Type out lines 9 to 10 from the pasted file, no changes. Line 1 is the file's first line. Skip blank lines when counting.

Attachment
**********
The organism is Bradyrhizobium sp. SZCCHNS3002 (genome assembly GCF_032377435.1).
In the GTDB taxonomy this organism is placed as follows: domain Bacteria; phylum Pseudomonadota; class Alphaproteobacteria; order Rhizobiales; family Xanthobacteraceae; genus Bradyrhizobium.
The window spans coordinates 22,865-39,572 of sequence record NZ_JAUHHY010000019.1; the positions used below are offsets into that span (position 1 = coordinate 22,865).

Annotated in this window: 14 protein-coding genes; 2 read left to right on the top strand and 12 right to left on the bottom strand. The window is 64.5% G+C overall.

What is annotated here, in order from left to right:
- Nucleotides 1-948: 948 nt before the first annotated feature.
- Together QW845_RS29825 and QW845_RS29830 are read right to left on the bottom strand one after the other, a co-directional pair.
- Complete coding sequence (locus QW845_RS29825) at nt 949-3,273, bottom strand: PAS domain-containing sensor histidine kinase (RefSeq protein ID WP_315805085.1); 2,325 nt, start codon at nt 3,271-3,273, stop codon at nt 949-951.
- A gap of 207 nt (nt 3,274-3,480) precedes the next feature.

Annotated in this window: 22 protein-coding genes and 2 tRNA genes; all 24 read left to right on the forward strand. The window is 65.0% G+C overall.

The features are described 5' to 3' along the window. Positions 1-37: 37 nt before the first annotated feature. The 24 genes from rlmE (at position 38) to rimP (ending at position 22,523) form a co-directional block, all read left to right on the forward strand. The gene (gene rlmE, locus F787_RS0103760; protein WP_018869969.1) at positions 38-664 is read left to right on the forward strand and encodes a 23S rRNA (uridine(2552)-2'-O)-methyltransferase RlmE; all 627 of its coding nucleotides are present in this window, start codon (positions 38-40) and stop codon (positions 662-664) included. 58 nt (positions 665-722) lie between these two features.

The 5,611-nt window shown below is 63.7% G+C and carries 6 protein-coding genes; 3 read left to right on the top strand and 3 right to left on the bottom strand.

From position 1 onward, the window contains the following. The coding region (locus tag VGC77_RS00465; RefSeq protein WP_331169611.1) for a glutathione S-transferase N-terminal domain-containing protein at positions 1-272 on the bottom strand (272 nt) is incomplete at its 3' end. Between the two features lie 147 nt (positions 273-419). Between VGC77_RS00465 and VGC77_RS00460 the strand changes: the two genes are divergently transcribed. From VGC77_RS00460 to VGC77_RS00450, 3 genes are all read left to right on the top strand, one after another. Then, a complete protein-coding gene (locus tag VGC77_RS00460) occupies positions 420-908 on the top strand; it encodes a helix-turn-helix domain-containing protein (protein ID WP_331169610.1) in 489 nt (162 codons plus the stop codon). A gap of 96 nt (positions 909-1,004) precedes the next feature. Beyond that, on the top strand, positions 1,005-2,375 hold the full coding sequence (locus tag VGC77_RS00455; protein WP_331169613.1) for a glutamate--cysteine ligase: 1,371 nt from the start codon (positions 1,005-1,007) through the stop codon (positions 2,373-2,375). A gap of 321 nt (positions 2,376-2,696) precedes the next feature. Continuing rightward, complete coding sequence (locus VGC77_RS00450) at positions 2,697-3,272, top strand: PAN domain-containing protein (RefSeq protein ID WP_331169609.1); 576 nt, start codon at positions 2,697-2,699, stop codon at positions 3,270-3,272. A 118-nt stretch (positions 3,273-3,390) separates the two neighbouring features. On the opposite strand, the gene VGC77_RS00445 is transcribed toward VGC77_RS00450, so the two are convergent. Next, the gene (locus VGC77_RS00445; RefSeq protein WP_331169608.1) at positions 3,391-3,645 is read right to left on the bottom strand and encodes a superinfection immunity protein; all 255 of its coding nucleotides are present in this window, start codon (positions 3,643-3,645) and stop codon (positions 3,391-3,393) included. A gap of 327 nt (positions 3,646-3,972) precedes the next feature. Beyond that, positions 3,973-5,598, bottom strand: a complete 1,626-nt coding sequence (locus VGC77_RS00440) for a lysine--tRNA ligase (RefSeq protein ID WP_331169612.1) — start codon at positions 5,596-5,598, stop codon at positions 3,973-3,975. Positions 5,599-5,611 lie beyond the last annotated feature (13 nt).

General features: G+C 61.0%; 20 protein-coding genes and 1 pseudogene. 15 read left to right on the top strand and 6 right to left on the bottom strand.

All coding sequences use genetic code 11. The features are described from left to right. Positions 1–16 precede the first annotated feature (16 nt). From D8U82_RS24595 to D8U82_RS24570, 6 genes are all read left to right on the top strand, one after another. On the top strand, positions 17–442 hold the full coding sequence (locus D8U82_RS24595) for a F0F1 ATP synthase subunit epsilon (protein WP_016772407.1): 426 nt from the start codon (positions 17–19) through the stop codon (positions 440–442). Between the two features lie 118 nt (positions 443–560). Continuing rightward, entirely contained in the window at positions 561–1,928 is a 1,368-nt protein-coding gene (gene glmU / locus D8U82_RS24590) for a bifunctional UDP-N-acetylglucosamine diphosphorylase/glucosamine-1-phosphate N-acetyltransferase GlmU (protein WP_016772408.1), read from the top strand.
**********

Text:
- A gap of 207 nt (nt 3,274-3,480) precedes the next feature.

Annotated in this window: 22 protein-coding genes and 2 tRNA genes; all 24 read left to right on the forward strand. The window is 65.0% G+C overall.